We thought Whiplash would be a fun movie to catch before dinner the night of our anniversary.
Wrinkled like a Sphynx cat, in Damien Chazelle’s second feature J.K. Simmons plays Terence Fletcher, a drill sergeant of a conservatory jazz band leader whose single-minded pedagogy, on his quest for the next half-forged Charlie Parker, has left more than a few students in its wake. Opposite Simmons, Miles Teller plays Andrew Neiman, a freshman drummer at the fictional New York school, fresh-faced but determined to achieve greatness. Once upon a time I was something of a jazz drummer myself—not in New York or at a conservatory but at a small college in Maine, and not determined to do much beyond avoiding obvious embarrassment. But still.
It didn’t take us long to realize that Whiplash is not a “fun” movie. In his New Yorker review of Interstellar, Richard Brody remarks on both films’ “self-punishing anti-hedonism.” He’s referring, in part, to the way in which our protagonist, when not studying the technical showboating solos of Buddy Rich, is practicing his double-time swing until his hands bleed, alienating himself from his friends, family, and love interest as he ascends—or descends, depending on your point of view—toward his goal. Fletcher, his guide and antagonist, is present in one way or another the entire time, whether as a dim, mythic specter behind a door or a slap against Andrew’s face, a homophobic slur in his ear, a chair hurled at his head. Together, as a duo, they make the plot happen. But is it music?
Brody says no. In another New Yorker review, this one of Whiplash itself, the critic tears down the film’s “very idea of jazz,” describing it as “a grotesque and ludicrous caricature.” Whereas music, especially jazz, is about the intimacy among performers that sensitive listening and a common goal bring about, Andrew in Whiplash maintains a focused isolation from his band mates, who to him are less collaborators than competitors—for seats in Fletcher’s ensemble or a place in his esteem. “The movie has no music in its soul,” Brody writes, and I have to agree, happily distracted as I was at the oddity of finding such an unlikely and close-to-home figure as a student jazz drummer the subject of cinematic attention. In the end what matters to Andrew is his technical ability to play a spectacular, wowing solo that steals the spotlight—all the audience (and posterity) fixing its gaze on him. Alone.
Then again, does the film actually want to be about jazz? Over dinner, we discussed: at its heart, couldn’t it have been about ballet, or baseball? What did jazz itself have to do with it, really? Well, not much, we decided, and perhaps Whiplash does suffer from some of the cliché that results from privileging a story’s ideas—determination, brutality, manipulation, mastery—over the details and particularities of that story’s world. Again, Brody’s there: “Certainly, the movie isn’t ‘about’ jazz; it’s ‘about’ abuse of power.” But instead of really accepting the film on its own terms and judging it against what it’s set out to accomplish, in a way Brody ends up criticizing it for not having the goals he (and I, sure) would have preferred it to have.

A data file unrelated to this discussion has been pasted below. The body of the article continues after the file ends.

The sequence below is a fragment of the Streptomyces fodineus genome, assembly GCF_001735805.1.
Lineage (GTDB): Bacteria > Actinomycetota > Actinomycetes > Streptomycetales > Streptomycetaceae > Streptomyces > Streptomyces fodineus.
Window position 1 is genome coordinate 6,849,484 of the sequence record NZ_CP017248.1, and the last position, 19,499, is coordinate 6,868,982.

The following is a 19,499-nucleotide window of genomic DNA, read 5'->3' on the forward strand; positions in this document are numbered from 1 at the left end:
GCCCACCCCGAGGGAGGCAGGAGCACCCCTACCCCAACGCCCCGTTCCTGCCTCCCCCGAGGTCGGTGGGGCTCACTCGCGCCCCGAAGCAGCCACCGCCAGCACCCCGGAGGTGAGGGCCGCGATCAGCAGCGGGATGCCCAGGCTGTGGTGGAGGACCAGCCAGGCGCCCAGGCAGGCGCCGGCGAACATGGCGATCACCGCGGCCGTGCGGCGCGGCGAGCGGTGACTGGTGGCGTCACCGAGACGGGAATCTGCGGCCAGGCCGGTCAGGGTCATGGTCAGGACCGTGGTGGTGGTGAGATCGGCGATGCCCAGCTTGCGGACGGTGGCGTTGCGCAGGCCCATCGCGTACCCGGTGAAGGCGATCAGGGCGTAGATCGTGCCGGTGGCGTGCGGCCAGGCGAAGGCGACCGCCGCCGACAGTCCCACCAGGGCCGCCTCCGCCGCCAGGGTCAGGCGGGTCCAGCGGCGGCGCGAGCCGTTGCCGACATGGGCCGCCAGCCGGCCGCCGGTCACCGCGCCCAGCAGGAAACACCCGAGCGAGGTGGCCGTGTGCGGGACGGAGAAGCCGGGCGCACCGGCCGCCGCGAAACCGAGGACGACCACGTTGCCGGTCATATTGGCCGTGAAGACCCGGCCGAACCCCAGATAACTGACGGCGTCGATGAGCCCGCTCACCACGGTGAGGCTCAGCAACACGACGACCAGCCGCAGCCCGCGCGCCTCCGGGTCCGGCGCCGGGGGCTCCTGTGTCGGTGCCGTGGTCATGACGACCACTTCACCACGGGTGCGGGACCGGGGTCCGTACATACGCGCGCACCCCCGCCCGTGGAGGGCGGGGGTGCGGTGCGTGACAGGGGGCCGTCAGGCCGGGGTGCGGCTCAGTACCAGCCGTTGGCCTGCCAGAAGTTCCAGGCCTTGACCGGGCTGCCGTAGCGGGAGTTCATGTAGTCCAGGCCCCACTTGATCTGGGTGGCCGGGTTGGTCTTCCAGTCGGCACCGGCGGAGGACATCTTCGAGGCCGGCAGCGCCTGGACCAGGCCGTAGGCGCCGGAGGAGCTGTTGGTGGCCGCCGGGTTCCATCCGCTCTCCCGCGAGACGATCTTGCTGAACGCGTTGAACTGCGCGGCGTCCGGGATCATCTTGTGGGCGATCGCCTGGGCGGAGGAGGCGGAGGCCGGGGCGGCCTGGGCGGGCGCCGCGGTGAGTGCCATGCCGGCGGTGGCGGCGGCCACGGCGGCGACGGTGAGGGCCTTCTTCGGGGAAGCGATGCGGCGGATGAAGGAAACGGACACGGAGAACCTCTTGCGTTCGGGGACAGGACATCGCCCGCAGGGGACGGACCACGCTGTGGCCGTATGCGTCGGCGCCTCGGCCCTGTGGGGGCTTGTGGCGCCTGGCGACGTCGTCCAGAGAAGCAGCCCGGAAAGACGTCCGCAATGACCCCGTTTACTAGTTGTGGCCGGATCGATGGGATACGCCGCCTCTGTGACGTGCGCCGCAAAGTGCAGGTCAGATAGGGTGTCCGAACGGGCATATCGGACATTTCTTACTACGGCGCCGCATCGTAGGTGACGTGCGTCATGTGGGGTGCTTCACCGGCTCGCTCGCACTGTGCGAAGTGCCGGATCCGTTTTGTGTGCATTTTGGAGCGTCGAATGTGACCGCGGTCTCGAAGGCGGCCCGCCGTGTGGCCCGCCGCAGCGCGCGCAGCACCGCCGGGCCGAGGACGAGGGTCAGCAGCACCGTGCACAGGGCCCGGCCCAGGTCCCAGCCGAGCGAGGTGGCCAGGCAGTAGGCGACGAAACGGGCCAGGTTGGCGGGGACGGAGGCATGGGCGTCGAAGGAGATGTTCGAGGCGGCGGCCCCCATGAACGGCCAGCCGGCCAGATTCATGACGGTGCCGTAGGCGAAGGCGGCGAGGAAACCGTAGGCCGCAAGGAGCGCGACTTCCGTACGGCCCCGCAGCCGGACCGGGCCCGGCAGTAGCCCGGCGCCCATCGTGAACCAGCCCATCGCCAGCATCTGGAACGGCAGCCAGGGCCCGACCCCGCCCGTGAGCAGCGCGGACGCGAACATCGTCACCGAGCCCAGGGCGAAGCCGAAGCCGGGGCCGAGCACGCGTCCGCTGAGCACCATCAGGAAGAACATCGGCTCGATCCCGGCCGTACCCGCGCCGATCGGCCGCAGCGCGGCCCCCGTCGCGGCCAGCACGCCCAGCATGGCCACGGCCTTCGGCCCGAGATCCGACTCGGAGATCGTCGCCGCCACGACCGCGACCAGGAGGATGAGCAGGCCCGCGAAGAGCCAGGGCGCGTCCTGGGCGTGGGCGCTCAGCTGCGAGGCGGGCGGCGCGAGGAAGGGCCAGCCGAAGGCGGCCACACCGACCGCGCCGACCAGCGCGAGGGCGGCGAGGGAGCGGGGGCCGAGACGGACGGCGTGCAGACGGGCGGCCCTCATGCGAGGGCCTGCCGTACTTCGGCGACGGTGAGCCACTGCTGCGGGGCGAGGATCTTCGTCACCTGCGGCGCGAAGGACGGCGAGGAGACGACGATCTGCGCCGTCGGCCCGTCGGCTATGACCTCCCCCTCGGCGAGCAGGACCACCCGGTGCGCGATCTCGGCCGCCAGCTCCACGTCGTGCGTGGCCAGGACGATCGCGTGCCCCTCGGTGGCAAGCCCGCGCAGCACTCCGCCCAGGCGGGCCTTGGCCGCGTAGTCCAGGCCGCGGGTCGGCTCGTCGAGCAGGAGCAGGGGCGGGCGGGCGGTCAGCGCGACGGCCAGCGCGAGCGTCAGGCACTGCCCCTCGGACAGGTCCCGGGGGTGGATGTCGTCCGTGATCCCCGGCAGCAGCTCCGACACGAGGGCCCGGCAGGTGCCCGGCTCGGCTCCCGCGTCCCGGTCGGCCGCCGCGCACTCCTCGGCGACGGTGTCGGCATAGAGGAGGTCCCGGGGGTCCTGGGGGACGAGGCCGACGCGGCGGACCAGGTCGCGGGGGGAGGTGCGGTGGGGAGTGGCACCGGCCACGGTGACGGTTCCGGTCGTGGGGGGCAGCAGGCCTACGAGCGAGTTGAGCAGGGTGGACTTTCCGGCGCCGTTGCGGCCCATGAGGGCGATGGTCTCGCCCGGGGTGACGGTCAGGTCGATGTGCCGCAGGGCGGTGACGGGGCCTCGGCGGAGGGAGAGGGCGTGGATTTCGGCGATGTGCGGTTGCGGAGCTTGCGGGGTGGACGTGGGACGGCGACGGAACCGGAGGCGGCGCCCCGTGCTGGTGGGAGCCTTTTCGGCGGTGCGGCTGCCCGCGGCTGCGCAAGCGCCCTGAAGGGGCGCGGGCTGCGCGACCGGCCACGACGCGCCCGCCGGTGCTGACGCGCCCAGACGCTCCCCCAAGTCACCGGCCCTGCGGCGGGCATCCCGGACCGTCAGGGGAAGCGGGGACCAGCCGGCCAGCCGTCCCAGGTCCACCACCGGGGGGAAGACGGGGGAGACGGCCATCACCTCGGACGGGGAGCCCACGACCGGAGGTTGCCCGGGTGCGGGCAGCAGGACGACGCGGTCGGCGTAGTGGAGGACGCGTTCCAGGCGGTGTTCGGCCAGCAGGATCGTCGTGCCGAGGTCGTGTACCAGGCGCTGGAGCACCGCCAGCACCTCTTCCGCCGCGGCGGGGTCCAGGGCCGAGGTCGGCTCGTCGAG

So instead, what really got us talking, as writers ourselves in pursuit of craft, was Whiplash’s vision of artistry: not just Andrew’s abusive relationship with his art, which interested us, but the way in which the film’s narrative logic—with rising action resolving into Andrew’s triumphant climactic performance—proves the positive value of this abusive relationship, which bothered us.
And the questions are very real to us: Must an artist sacrifice absolutely everything for their art? Can there really be no healthy balance between our work and our lives (and, of course, our jobs)? If we really want to “make it” as writers, we wondered as we toasted our third year as a couple, are we only getting in each other’s way?
According to Whiplash, yes. Partway through the movie Andrew breaks up with his girlfriend to make more time for his drumming and to prevent the two of them from coming to resent each other. In the scene, he’s a complete ass, offering his deadpan, unregretful confirmation that yes, he finds his devotion to his grand destiny incompatible with her normal eighteen-year-old uncertainty about her future. From there, the film could bring Andrew back down to earth, leaving him with the consolation prize of perspective, but instead it backs him up, endorsing his clichéd and simplistic, immature ideal of greatness. By the end of the film, the protagonist’s relationship with his craft, in all its abusive habits, has been glorified. He can’t date, he pushes away his family, he has no friends—his connection to the drums is in other words exclusive, but not only that. It’s also all-or-nothing, up-and-down: either he’s elated or he’s dejected, either he’s playing a big solo or his kit is boxed up. And it’s a violent relationship. Blood appears repeatedly, fetishistically, throughout the film. At one point, having crashed his car, Andrew literally crawls back to the drums, his face gashed red.
In the end Andrew may get what he wants. Fletcher’s approval, the spotlight. But who—actually caught in the harsh, demanding, rewarding matrix of art and life—wants what Andrew gets? Body but no soul.